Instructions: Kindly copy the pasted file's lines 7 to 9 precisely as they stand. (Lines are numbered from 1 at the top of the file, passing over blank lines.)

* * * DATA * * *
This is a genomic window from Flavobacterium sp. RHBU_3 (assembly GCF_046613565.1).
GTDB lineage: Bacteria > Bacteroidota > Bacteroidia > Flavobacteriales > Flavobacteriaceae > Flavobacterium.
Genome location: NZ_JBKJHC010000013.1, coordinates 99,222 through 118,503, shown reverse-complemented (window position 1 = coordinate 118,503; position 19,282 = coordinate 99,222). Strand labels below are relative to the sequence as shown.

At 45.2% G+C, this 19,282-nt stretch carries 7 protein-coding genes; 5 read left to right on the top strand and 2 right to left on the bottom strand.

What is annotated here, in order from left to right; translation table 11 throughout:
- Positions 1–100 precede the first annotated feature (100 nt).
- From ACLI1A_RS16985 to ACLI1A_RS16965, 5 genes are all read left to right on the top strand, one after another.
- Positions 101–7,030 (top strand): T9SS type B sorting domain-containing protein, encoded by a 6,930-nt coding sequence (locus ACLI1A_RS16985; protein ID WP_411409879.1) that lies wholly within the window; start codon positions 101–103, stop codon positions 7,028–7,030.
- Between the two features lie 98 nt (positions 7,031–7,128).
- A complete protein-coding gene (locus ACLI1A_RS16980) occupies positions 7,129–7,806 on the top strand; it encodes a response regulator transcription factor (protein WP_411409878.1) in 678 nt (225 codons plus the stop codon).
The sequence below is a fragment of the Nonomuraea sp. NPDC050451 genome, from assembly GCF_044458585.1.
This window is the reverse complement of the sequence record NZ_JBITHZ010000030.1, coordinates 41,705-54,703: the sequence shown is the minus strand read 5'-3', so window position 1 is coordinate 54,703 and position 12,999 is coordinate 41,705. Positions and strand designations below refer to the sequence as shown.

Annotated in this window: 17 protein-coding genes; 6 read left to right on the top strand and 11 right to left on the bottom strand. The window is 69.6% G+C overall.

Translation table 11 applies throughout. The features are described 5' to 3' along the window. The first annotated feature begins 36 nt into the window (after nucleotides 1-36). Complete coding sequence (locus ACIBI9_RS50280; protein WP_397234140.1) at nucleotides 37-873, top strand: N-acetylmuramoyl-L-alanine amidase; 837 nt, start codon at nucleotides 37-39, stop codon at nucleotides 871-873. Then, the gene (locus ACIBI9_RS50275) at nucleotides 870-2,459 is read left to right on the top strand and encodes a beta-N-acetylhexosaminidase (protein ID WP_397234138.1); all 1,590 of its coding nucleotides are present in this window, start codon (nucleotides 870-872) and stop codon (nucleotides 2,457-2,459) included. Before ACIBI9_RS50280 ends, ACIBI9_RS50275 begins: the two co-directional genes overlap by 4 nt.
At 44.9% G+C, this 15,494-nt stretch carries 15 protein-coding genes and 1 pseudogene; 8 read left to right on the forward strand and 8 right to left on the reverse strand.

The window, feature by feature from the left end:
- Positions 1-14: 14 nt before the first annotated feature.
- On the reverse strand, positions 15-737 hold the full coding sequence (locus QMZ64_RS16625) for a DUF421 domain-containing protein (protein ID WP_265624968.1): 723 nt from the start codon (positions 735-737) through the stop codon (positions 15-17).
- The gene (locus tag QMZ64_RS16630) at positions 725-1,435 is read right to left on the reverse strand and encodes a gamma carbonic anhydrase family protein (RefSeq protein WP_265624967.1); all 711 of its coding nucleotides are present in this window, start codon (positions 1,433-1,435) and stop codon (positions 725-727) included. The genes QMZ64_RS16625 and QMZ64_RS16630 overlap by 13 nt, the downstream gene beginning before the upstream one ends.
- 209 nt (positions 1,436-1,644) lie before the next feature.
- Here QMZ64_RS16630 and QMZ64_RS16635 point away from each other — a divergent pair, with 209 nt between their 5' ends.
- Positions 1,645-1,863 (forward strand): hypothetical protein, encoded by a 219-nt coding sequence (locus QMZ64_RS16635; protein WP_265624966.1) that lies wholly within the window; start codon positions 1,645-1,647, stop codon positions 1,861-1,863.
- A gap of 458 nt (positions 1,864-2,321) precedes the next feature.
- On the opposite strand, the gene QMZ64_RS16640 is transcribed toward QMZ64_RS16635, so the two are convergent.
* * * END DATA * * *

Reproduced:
- From ACLI1A_RS16985 to ACLI1A_RS16965, 5 genes are all read left to right on the top strand, one after another.
- Positions 101–7,030 (top strand): T9SS type B sorting domain-containing protein, encoded by a 6,930-nt coding sequence (locus ACLI1A_RS16985; protein ID WP_411409879.1) that lies wholly within the window; start codon positions 101–103, stop codon positions 7,028–7,030.
- Between the two features lie 98 nt (positions 7,031–7,128).